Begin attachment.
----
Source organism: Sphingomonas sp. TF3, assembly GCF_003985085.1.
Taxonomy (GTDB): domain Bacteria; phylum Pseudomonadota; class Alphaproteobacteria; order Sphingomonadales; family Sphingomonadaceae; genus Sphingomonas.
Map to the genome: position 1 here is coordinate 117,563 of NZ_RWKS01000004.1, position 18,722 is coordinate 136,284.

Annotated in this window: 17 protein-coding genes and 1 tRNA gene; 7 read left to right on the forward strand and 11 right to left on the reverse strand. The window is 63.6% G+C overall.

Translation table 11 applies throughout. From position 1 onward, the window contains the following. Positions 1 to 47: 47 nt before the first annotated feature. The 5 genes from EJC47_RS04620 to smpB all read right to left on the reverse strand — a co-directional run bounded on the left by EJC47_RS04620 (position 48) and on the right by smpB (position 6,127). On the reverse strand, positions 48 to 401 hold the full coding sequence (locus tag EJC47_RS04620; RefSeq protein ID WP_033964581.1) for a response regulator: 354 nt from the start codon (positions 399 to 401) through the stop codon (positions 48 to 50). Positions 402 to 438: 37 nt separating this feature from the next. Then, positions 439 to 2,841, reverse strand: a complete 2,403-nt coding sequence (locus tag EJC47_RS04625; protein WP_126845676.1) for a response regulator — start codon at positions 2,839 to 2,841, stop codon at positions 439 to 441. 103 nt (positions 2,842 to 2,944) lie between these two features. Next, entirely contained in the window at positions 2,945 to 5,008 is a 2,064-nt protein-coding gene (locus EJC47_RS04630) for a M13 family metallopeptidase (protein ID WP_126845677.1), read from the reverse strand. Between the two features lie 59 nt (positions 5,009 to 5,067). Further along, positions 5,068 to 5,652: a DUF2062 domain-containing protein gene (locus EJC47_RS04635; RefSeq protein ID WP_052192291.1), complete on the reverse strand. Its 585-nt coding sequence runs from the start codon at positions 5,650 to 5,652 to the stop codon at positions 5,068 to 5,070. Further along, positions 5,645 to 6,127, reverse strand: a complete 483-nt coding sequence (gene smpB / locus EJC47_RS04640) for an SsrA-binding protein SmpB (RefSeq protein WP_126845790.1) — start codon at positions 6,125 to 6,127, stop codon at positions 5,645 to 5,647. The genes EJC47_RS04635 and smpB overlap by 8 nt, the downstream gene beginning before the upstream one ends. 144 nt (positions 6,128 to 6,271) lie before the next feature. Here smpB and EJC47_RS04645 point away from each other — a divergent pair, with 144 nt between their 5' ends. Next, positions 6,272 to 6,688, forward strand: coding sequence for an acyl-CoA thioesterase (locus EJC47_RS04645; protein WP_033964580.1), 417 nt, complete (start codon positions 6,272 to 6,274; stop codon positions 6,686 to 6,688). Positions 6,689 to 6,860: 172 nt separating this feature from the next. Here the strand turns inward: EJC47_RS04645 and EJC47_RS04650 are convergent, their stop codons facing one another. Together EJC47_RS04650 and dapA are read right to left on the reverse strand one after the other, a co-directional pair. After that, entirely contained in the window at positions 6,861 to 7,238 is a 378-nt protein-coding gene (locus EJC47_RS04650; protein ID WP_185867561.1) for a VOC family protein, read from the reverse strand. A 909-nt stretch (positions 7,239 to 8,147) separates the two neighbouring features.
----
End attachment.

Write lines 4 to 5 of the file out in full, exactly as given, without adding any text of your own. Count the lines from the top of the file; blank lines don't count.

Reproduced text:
Annotated in this window: 17 protein-coding genes and 1 tRNA gene; 7 read left to right on the forward strand and 11 right to left on the reverse strand. The window is 63.6% G+C overall.

Translation table 11 applies throughout. From position 1 onward, the window contains the following. Positions 1 to 47: 47 nt before the first annotated feature. The 5 genes from EJC47_RS04620 to smpB all read right to left on the reverse strand — a co-directional run bounded on the left by EJC47_RS04620 (position 48) and on the right by smpB (position 6,127). On the reverse strand, positions 48 to 401 hold the full coding sequence (locus tag EJC47_RS04620; RefSeq protein ID WP_033964581.1) for a response regulator: 354 nt from the start codon (positions 399 to 401) through the stop codon (positions 48 to 50). Positions 402 to 438: 37 nt separating this feature from the next. Then, positions 439 to 2,841, reverse strand: a complete 2,403-nt coding sequence (locus tag EJC47_RS04625; protein WP_126845676.1) for a response regulator — start codon at positions 2,839 to 2,841, stop codon at positions 439 to 441. 103 nt (positions 2,842 to 2,944) lie between these two features. Next, entirely contained in the window at positions 2,945 to 5,008 is a 2,064-nt protein-coding gene (locus EJC47_RS04630) for a M13 family metallopeptidase (protein ID WP_126845677.1), read from the reverse strand. Between the two features lie 59 nt (positions 5,009 to 5,067). Further along, positions 5,068 to 5,652: a DUF2062 domain-containing protein gene (locus EJC47_RS04635; RefSeq protein ID WP_052192291.1), complete on the reverse strand. Its 585-nt coding sequence runs from the start codon at positions 5,650 to 5,652 to the stop codon at positions 5,068 to 5,070. Further along, positions 5,645 to 6,127, reverse strand: a complete 483-nt coding sequence (gene smpB / locus EJC47_RS04640) for an SsrA-binding protein SmpB (RefSeq protein WP_126845790.1) — start codon at positions 6,125 to 6,127, stop codon at positions 5,645 to 5,647. The genes EJC47_RS04635 and smpB overlap by 8 nt, the downstream gene beginning before the upstream one ends. 144 nt (positions 6,128 to 6,271) lie before the next feature. Here smpB and EJC47_RS04645 point away from each other — a divergent pair, with 144 nt between their 5' ends. Next, positions 6,272 to 6,688, forward strand: coding sequence for an acyl-CoA thioesterase (locus EJC47_RS04645; protein WP_033964580.1), 417 nt, complete (start codon positions 6,272 to 6,274; stop codon positions 6,686 to 6,688). Positions 6,689 to 6,860: 172 nt separating this feature from the next. Here the strand turns inward: EJC47_RS04645 and EJC47_RS04650 are convergent, their stop codons facing one another. Together EJC47_RS04650 and dapA are read right to left on the reverse strand one after the other, a co-directional pair. After that, entirely contained in the window at positions 6,861 to 7,238 is a 378-nt protein-coding gene (locus EJC47_RS04650; protein ID WP_185867561.1) for a VOC family protein, read from the reverse strand. A 909-nt stretch (positions 7,239 to 8,147) separates the two neighbouring features.